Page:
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What's Up With Government Bonds?


Treasuries were a top performer in the past decade, but they spent 80% of the time short the bond market.

Editor's Note: For more of Prieur's valuable insights, see Investment Postcards from Cape Town.

Government bonds have been trading sideways since the middle of last year as market participants wax and wane about the prospects of the nascent economy recovery. Also, it hasn't quite been the one-way traffic for yields many pundits have been forecasting as seen from the US Treasury being able to sell paper across the yield curve at lower-than-expected yields.

Not subscribing to a meaningful economic recovery under his "new normal" scenario, Bill Gross, the manager of the world's largest bond fund, last month increased the exposure of the Pimco Total Return Fund to US government debt to 35% from 31% -- the first increase since October 2009. Interestingly, $409 billion from a total inflow of $507 billion into US mutual funds over the past year ended up in bond funds.

The chart below shows the net speculative short position in 30-year US Treasury Bonds. The net short position last week was 107,382 contracts (with a face value of $100,000 per contract). This is at the high end of the range and, according to David Rosenberg, chief economist and strategist of Gluskin Sheff & Associates, "perhaps explains why bonds refuse to sell off -- anyone who can sell them already has." He added: "What is truly striking is that even though Treasuries were among the best-performing asset classes of the past decade, the noncommercial accounts spent 80% of that time being short the bond market. Yikes!"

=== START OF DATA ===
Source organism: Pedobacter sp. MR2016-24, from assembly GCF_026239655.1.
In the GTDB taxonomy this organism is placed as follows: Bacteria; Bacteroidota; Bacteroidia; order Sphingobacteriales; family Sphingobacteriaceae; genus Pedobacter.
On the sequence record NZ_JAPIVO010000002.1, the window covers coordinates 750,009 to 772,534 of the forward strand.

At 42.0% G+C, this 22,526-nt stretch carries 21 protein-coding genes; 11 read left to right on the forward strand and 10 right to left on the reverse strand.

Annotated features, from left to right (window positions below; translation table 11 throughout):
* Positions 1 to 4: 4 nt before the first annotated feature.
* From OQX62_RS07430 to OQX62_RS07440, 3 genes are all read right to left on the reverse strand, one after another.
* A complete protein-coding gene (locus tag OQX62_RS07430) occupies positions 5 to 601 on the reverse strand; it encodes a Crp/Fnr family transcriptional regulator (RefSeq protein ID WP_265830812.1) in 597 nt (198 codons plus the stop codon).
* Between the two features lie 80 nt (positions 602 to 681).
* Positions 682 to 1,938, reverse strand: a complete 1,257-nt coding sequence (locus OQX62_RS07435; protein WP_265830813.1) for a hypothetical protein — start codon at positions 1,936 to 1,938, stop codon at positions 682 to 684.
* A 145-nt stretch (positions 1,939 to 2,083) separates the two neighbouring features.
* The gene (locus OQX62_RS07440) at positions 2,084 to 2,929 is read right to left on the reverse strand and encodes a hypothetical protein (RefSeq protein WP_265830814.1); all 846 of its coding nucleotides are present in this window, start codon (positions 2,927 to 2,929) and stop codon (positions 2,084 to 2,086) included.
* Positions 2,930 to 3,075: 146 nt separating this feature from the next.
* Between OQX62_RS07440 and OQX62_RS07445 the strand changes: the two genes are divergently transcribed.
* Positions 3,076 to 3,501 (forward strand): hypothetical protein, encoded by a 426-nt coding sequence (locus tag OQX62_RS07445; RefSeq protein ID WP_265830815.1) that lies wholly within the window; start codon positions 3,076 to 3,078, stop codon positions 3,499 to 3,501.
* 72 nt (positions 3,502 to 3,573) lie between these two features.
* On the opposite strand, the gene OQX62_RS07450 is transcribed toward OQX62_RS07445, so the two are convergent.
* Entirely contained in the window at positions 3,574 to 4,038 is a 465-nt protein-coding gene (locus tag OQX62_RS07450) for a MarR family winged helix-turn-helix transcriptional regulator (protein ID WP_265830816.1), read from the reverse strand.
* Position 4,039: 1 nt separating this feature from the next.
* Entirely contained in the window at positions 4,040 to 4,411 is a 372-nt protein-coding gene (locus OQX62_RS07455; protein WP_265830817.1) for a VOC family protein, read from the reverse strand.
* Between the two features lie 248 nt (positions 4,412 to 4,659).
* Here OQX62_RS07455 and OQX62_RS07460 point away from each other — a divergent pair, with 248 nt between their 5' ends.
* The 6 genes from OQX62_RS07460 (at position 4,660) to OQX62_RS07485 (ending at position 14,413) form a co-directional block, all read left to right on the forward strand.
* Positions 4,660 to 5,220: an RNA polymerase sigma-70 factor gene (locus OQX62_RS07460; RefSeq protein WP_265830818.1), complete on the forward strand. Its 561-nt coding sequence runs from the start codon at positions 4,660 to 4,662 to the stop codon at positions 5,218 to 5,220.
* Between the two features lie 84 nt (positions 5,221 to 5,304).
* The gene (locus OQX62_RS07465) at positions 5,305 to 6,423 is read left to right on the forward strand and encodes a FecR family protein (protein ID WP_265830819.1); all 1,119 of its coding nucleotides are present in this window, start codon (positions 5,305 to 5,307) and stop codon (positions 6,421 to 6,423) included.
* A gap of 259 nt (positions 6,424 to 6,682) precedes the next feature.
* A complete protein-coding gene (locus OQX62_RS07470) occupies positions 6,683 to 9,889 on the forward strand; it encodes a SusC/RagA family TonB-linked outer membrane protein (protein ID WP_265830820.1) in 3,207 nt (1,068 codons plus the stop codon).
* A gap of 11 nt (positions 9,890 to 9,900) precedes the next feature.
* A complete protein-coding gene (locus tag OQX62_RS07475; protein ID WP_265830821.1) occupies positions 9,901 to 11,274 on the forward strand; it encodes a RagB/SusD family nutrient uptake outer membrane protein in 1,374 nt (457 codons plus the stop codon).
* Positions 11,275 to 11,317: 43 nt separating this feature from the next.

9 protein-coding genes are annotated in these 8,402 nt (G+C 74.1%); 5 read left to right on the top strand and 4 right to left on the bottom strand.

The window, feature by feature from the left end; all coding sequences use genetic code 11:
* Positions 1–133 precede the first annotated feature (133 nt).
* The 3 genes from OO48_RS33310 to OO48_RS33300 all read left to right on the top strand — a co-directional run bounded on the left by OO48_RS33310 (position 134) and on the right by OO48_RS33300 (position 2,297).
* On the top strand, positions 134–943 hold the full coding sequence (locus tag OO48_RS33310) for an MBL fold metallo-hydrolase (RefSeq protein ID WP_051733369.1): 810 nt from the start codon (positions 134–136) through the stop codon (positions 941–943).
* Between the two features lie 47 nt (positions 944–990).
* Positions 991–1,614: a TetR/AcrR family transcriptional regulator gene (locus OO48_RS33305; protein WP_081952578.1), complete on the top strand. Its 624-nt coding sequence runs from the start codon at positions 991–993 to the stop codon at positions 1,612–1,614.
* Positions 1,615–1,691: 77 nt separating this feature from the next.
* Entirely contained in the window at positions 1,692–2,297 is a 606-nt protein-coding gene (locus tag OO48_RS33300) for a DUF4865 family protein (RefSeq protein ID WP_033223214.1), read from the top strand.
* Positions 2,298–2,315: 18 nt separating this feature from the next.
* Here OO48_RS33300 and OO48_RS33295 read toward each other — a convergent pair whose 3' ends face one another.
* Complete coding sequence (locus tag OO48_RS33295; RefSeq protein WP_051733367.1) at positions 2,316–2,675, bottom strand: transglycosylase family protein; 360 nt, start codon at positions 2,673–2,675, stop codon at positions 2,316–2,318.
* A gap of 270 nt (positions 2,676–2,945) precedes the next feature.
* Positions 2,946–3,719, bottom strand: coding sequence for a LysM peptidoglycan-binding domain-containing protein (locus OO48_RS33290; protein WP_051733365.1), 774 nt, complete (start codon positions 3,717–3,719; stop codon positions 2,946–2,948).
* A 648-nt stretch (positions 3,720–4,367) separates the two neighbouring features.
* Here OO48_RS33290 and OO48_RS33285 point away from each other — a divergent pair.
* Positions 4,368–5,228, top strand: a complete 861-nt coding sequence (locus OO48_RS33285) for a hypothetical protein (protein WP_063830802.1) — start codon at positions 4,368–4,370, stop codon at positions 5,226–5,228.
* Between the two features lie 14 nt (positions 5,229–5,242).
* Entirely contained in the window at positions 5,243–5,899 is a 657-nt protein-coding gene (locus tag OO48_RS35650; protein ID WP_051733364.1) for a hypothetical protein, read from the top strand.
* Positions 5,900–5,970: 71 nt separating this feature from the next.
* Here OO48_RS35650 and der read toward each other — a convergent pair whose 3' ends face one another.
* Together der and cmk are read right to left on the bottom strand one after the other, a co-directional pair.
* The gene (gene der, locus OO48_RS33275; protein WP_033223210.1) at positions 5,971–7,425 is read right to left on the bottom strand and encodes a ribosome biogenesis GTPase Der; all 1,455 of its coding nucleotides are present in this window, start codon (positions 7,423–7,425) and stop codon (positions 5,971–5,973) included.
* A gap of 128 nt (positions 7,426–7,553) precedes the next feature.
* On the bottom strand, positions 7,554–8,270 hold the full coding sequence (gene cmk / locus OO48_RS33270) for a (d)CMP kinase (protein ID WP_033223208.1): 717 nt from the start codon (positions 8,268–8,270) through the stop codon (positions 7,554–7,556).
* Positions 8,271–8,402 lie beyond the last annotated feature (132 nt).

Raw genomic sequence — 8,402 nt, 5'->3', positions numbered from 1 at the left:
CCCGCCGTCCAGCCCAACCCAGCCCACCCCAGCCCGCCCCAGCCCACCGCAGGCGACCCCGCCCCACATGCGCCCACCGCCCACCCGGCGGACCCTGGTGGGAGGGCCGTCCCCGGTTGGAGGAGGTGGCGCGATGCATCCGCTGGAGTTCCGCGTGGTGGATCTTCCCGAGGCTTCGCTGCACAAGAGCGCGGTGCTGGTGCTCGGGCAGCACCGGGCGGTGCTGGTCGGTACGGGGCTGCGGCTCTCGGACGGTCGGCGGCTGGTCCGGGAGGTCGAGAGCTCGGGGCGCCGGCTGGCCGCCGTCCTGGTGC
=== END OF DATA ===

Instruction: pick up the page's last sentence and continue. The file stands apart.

Source: Gluskin Sheff & Associates

Turning to technical analysis, the short-term picture for the 10-year Treasury Note yield is undecided, showing a symmetrical triangle. However, monthly data, going back to 1998, convey an important message when considering the two momentum-type oscillators (ROC and MACD) at the bottom of the chart below. The ROC reversed course (crossing the zero line) in October last year for the first time since a buy signal was given at the beginning of 2007, thereby flashing a primary sell signal. The MACD provided a similar indication in June 2009.


Lastly, while on the topic of long-term data, actually all the way back to 1850, the graph below was featured in a recent report by Pring Turner Capital Group asking: "Are you prepared for a secular bear market in bonds? Bond owners beware." As shown, the yield is just below its secular down trendline and it wouldn't take a large move in yields to mark the end of the almost 30-year secular decline. What will this do to the US's debt burden, the economic recovery, and stock market valuations?

Source: Pring Turner Capital Group
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